Sony Cyber-shot DSC-RX10 review
December 12, 2013
Sony Cyber-shot DSC-RX10
Price as Reviewed:£1,000.00
With the same sensor as the RX100 II, which is one of the best compacts we’ve tested, could the Sony Cyber-shot DSC-RX10 bridge camera break the dominant hold of the DSLR and CSC? Read the Sony Cyber-shot DSC-RX10 review...
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Sony Cyber-shot DSC-RX10 review – Autofocus
Image: The lens of the RX10 has a reasonably close focus distance of 3cm-30cm depending on the focal length
Although I wouldn’t expect the contrast-detection AF of the RX10 to be as fast as that of a DSLR, it is surprisingly snappy and once again its performance is largely on a par with the RX100 II compact camera. At longer focal lengths there is a drop in speed when focusing between minimum and maximum distances, but it is still more than adequate for a general all-round camera.
The RX10’s focusing has a few interesting features. One of these is face-detection AF, which goes one step further than most, and – as seen on Olympus’s OM-D cameras – it focuses not only on the face of the subject, but also on the closest eye to the camera. For portrait photographs and candid shots this can make a real difference, particularly when shooting with the f/2.8 aperture at longer focal lengths.
Of course, the camera also features focus tracking, enabling particular subjects to be tracked regardless of whether the subject or camera moves. For moderately moving subjects, or for those who like to use the centre AF spot to focus and recompose, it is a good way to ensure your focusing is accurate.
Those wishing to manually focus are also well catered for. While the zoom ring can be used for this, it is an electronic ‘fly-by-wire’ motorised system that nevertheless makes it possible to focus with a good level of accuracy. To aid manual focusing, a magnified section of the image can be shown on the rear screen or in the viewfinder, and there is also the option to use focus peaking set to one of three strengths. The focus-peaking tool highlights edges that have reached their highest point of contrast. The system works well, although it requires a little practice to work out exactly how to get the best from it.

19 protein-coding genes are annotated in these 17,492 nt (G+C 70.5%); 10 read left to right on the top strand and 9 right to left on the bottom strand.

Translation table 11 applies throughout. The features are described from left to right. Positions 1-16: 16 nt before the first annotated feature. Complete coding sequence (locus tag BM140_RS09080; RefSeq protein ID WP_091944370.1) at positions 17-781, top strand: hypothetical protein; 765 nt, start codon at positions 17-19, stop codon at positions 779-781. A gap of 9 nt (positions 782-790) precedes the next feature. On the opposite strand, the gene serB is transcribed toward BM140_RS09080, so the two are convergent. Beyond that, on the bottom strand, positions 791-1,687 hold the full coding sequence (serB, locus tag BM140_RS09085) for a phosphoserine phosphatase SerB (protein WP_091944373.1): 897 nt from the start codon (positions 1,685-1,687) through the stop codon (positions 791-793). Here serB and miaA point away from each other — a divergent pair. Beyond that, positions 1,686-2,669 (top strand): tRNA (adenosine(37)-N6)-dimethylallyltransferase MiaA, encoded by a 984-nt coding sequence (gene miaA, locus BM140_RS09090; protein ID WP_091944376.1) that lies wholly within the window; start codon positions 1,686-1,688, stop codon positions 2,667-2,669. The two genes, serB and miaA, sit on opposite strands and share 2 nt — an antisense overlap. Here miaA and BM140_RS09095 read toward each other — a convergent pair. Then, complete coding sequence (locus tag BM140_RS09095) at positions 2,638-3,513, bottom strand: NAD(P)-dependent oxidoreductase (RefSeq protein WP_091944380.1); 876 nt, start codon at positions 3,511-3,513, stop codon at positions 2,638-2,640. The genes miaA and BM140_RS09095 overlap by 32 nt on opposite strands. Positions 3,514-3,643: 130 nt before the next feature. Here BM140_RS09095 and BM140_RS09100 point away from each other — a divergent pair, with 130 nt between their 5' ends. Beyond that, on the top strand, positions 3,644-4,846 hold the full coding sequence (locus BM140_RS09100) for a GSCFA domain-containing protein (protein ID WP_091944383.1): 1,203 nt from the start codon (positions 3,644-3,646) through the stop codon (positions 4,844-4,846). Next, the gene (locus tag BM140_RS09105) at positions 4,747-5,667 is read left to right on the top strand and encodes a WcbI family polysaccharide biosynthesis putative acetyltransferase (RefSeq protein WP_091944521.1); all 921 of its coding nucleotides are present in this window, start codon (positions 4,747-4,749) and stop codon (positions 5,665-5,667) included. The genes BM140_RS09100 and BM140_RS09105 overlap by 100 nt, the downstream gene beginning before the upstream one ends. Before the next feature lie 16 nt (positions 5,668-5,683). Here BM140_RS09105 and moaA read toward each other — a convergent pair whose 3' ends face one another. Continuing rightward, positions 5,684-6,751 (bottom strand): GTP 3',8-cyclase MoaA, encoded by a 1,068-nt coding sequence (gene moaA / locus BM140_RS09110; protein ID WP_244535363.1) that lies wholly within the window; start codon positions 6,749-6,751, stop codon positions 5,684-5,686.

- Video: AVCHD: 50p/60p, 50i/60i, 24p/25p. MP4: 25p/30p. VGA: 25p/30p
- Memory Card: SD, SDHC, SDXC, Memory Stick Pro Duo, Micro SD, Micro SDHC, Micro SDXC
- Built-in Flash: Yes
- White Balance: Auto, 9 presets (including 4 fluorescent), manual, custom
- External mic: Yes
- Output Size: 5472 x 3648 pixels
- LCD: Tiltable 3in, 1.228-million-dot TFT LCD
- Weight: 813g (including battery and card)
- Exposure Modes: Program, aperture priority, shutter priority, manual, memory, iAuto, superior auto+, 180° sweep shooting, 9 scene modes, picture effects
- Sensor: 20.2-million-effective-pixel, 1in (13.2 x 8.8mm), Exmor R
- Lens: 8.3x optical zoom, 8.8-73.3mm (24-200mm effective) Carl Zeiss Vario-Sonnar T* with 14 elements in 11 groups
- Power: NP-FW50 rechargeable Li-Ion
- File Format: JPEG (Standard, Fine), raw, raw+JPEG (Sony ARW 2.3 format)
- Shutter Speeds: 30-1/3200sec
- AF array: Multi-point (25 points), centreweighted, flexible spot, spot tracking, spot face detection
- Drive Mode: 10fps continuous, speed priority continuous, self-timer (10sec/2sec delay), self-timer (cont), self-portrait one-person, self-portrait two-person (with 10sec delay, 3/5 exposures), bracketing
- Colour Space: Adobe RGB, sRGB
- Exposure Comp: ±3EV in 1/3 steps
- RRP: £1,049
- ISO: 80-12,800 (Multi-frame NR: Auto – ISO 125-25,600)
- Dimensions: 129 x 88.1 x 102.2mm
- Focusing Modes: Single-shot AF (AF-S), continuous AF (AF-C), direct manual focus (DMF), manual focus
- Metering System: Multi-segment, centreweighted, spot
- Connectivity / Interface: Multi-interface hotshoe, multi/micro USB terminal, Micro HDMI
- Compression: 2-stage JPEG